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Washington State Fascists will try again to suspend I-960Legislative do-over

February 10, 2010 Leave a comment

This is INFURIATING.  These FASCISTS need to hear from us, and soon.  To ignore the State Constitution and the will of the people is absoloutely jaw-dropping.   Their imperialistic attitude will not be tolerated and they’re going to see just how mad We, The People are in November, but I hope they hear us LOUD AND CLEAR before then.  To say that they’ll face a WALL OF RAGE, no matter what they do, so they should just do it anyway is absoloutely UNACCEPTABLE and APPALLING.  This is Nazi crap we’re dealing with now, folks.

 GET OUT OF OUR HOUSE.  YOU ARE FIRED.

Vote would suspend entire initiative, not just part of it.

State Senate Democrats say they flubbed their vote on suspending the two-thirds vote requirement in Initiative 960 for tax increases, and they need to vote again as soon as today on a broader measure.

The Senate voted 26-23 on a largely party-line basis to suspend the supermajority vote requirement for I-960. But they really intended to suspend the entire initiative and will have to vote again, Senate Ways and Means Chairwoman Margarita Prentice, D-Renton, said Tuesday evening in a news release.

The new vote would completely suspend Initiative 960, including its requirement for nonbinding or advisory votes for any tax increases as well as publication of all tax increases approved and who voted for them.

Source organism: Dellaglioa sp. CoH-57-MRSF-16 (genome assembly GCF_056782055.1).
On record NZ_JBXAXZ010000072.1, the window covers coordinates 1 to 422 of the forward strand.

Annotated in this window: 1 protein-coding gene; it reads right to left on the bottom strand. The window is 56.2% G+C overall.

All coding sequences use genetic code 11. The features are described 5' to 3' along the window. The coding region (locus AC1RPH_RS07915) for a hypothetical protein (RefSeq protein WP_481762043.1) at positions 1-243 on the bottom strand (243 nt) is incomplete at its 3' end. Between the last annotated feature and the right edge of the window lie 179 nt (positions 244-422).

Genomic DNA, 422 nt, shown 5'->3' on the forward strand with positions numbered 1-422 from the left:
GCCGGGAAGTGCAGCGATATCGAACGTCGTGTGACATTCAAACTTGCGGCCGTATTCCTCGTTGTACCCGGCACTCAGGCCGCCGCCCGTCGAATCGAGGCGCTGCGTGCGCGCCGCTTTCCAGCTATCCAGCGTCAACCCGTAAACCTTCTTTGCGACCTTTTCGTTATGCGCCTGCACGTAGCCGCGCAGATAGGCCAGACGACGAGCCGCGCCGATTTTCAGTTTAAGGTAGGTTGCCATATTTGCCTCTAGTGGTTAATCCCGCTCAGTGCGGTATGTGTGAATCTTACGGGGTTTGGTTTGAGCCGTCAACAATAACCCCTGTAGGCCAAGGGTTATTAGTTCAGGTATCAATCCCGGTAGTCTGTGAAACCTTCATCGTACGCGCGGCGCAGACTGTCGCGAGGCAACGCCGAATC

“Today’s vote was a recognition of the revenue crisis facing our state and 47 others, and the need for immediate responsiveness on the part of the Legislature to the state’s current budget emergency,” Prentice said in her statement. “Suspending the entire initiative allows for prompt action now, avoiding the added delay and additional cost to the state that a November public advisory vote would require.

The state treasurer says the state will run out of cash by September, so you can see how that sort of delay is something the state just can’t afford.”

Republicans roasted the Democrats in floor speeches during a more than two-hour floor debate for purportedly “gutting” I-960 with Senate Bill 6843. The GOP is likely to step up those attacks.

The vote on SB 6843 initially appeared to move the Democrat-controlled Legislature another step closer to being able to raise taxes as they work to plug a budget gap now measuring $2.2 billion.

Sen. Tim Sheldon of Potlatch and four other Democrats – Steve Hobbs of Lake Forest Park, Claudia Kaufmann of Kent, Derek Kilmer of Gig Harbor and Chris Marr of Spokane – had crossed over to vote with Republicans in opposition.

Until the do-over was announced, the bill was supposed to go to the House, where Democratic leaders said a vote might not occur until next week. Democrats need Gov. Chris Gregoire to sign the bill into law before tax bills can move easily through the two chambers, because they do not have two-thirds majorities needed to approve taxes, as I-960 requires. Gregoire also backs the bill; her legislative director said she wants to be sure lawmakers can provide revenues to avoid an all-cuts budget.

In a lead-up to their vote, Democrats dropped a plan to amend several details of I-960 besides the tax-vote requirements. Instead, they chose to focus on the vote requirements – a move that was less severe than their decisions to fully suspend two education-funding initiatives in 2003 and again last year.